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“Every case is different,” Bookkeeper to serve 36 months in federal prison for wire fraud

OKLAHOMA CITY - A Yukon woman will serve 36 months in federal prison for stealing nearly half a million dollars from the Oklahoma Operating Engineers Welfare Plan, authorities said.

Officials from the U.S. Attorney's office in Oklahoma City said Susan Tyson, 51, worked as a bookkeeper for Zenith American Solutions, Inc.

"Operating engineers are people who work as heavy equipment operators in mechanics. They had a pension that essentially would pay out active employees’ health benefits and health expenses and retired employees as well," assistant U.S. Attorney Brandon Hale said. "Along with the legitimate invoice, she would include old invoices that had already been paid and she would doctor those invoices by putting in her own routing number, her own account number for her personal bank accounts."

Tyson pleaded guilty to using her position to make 33 transfers between July 2014 and January 2017 and steal $467,352. She was convicted in a similar embezzlement case in 2000 when she served four months in federal prison.

"The company indicated that when she applied for the job, she was not forthright and upfront about her criminal history," Hale said. "The company was really the victim in the case, the company she worked for."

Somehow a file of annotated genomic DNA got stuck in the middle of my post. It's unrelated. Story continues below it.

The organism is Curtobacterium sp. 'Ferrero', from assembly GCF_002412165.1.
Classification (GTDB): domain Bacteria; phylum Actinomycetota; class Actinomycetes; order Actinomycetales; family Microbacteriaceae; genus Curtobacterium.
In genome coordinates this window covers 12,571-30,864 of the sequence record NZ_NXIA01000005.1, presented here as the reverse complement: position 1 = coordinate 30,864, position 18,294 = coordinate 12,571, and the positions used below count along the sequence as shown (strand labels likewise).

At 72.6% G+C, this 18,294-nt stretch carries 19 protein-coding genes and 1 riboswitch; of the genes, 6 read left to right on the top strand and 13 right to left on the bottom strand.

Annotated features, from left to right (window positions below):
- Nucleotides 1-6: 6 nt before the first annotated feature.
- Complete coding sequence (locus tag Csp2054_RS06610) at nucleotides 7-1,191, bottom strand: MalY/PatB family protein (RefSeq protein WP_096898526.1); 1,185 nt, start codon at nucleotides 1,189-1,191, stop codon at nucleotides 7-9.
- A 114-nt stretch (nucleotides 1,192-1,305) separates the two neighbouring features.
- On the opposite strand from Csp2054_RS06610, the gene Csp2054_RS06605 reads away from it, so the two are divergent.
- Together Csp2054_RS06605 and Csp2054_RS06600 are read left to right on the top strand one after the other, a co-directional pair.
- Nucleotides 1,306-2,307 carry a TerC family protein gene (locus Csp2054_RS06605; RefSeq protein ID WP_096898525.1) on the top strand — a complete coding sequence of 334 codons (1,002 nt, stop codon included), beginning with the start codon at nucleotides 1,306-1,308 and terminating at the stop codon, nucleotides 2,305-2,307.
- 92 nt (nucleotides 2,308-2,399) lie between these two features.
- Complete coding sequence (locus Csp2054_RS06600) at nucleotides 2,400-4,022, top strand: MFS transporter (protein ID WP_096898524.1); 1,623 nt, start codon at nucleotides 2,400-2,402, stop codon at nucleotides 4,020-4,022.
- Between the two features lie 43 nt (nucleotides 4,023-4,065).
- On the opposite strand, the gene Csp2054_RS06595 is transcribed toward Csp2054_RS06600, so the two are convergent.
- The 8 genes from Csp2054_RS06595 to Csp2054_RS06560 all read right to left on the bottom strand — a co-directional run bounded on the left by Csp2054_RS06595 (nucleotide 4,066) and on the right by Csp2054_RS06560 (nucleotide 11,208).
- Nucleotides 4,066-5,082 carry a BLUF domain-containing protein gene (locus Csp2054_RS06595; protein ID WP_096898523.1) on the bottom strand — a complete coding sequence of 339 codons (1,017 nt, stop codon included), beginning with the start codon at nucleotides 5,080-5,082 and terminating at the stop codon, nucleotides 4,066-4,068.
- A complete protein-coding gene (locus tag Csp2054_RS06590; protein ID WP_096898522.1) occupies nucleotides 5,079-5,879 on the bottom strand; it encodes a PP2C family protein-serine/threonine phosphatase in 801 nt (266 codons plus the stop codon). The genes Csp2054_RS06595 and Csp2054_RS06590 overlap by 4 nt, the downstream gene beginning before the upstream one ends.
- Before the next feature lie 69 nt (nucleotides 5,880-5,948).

Along with jail time, she will also have to pay restitution and will be on supervised release for about three years after serving time.

With respect to the most recent case, Hale said the judge's sentence was higher than recommended guidelines.

"As for as if it’s typical or atypical, I would say it’s not atypical but every case is different," he told News 4. "I would say there’s a myriad of factors that the court takes into consideration."

Lauri Skalski, a marketing manager for Zenith American Solutions, Inc. provided News 4 with a brief statement saying they believe justice has been served.

David Greenwell, a lead tax partner with RSM in Oklahoma City, said wire fraud is more than most people may think; however, only 10 percent of all cases are reported to police.

"Sometimes, if it’s a long-term employee, businesses are reluctant to go forward with prosecuting against that long-time employee and they’ll try to reach some kind of settlement," Greenwell said. "The Association of Certified Fraud Examiners estimates that the total amount of fraud that is occurring in the United States is approximately 5 percent of the total revenue of businesses and that number exceeds $3 trillion."

Greenwell said, no matter no how big or small a company is, they should all be aware of the risks.

"The most important thing for business owners to do is recognize that everybody is susceptible to internal fraud and they need to do an assessment on whether they have the types of controls in place to prevent that," he said.

News 4 reached out to the attorneys for Tyson. We have not heard back yet.

The Bureau of Prisons will determine exactly where Tyson will be placed, according to Hale.